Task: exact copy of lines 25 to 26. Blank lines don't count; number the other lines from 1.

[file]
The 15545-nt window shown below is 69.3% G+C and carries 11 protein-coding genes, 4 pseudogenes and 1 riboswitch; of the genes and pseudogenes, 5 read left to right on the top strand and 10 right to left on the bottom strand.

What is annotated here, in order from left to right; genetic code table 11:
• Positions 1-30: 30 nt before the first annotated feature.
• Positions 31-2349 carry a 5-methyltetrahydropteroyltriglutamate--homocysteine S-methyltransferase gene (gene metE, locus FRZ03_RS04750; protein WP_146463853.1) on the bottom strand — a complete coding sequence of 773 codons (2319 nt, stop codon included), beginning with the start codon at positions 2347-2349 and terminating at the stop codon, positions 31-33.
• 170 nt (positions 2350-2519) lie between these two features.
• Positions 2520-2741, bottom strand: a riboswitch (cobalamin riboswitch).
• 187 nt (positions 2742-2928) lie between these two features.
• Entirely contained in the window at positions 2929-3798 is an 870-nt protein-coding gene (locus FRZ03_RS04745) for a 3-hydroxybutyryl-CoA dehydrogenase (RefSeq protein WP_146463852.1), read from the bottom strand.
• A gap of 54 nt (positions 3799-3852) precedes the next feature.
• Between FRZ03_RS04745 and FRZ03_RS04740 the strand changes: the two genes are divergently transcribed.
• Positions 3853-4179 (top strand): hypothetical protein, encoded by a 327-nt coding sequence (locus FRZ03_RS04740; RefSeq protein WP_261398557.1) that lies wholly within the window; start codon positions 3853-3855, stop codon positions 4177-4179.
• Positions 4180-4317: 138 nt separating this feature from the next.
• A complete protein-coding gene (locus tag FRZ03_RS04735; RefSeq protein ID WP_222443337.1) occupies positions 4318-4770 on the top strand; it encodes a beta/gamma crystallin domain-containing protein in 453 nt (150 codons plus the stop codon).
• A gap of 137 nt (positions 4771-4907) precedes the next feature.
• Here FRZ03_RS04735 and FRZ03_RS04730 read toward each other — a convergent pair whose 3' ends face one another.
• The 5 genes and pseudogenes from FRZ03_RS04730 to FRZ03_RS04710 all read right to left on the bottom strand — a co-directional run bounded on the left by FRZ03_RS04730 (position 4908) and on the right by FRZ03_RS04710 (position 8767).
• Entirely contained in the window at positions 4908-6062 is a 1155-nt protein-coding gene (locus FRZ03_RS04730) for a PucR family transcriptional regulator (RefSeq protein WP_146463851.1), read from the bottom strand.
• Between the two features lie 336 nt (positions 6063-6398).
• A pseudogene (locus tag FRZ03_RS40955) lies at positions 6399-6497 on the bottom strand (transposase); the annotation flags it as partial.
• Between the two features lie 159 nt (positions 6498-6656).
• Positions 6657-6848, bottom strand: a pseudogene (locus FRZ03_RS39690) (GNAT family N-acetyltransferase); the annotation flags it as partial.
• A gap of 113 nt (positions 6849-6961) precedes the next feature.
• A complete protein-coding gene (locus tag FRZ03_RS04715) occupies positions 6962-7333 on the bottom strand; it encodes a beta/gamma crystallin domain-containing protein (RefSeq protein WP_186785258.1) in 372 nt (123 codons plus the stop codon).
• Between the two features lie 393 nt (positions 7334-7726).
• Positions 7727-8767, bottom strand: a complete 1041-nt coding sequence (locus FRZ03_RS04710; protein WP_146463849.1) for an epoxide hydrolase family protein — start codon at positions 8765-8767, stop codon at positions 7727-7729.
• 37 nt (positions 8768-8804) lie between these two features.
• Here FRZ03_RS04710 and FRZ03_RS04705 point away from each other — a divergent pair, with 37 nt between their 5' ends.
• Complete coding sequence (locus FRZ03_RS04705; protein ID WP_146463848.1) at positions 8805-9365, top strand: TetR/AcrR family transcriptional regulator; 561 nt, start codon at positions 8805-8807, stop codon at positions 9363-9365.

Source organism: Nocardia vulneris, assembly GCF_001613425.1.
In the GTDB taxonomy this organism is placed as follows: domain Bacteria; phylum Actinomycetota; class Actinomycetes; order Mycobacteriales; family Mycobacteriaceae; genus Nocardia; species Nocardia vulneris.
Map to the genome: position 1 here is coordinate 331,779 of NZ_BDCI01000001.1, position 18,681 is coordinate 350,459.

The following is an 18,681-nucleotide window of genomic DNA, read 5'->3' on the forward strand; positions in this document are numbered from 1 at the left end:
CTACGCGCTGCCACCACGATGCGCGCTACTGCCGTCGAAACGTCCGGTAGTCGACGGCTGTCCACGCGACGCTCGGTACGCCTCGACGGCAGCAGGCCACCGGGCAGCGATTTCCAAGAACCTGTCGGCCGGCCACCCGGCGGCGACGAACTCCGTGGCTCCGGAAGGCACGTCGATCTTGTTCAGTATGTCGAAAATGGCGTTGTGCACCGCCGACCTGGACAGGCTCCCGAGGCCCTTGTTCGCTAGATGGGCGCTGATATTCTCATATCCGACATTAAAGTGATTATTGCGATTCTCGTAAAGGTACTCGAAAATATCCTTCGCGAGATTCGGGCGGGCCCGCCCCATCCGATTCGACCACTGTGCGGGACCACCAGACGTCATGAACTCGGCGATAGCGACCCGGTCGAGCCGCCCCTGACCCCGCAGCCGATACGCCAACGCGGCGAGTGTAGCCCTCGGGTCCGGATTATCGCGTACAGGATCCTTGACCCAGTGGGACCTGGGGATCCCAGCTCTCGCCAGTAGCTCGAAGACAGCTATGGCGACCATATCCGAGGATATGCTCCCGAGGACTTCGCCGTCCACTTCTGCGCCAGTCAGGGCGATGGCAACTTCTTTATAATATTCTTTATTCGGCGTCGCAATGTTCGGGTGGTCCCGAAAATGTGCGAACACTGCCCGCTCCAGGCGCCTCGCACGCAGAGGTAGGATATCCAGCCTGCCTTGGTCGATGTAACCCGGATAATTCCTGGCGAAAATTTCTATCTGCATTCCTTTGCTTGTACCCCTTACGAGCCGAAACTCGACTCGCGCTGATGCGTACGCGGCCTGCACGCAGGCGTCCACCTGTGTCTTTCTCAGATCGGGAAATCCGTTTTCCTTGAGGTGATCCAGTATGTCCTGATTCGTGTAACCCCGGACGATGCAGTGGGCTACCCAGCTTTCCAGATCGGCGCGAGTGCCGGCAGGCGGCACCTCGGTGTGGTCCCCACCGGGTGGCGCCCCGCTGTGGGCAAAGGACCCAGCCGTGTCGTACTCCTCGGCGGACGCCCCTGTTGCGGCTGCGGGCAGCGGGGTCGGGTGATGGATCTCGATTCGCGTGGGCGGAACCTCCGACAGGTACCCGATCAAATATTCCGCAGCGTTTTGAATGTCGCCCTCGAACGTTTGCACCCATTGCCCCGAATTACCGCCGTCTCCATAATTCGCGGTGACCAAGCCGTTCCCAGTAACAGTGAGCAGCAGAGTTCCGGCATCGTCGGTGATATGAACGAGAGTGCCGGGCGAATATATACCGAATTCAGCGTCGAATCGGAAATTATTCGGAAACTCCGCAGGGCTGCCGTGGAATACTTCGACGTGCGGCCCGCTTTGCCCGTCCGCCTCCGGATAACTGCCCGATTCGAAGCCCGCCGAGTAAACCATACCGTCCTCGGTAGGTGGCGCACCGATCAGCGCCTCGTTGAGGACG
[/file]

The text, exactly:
• Positions 7727-8767, bottom strand: a complete 1041-nt coding sequence (locus FRZ03_RS04710; protein WP_146463849.1) for an epoxide hydrolase family protein — start codon at positions 8765-8767, stop codon at positions 7727-7729.
• 37 nt (positions 8768-8804) lie between these two features.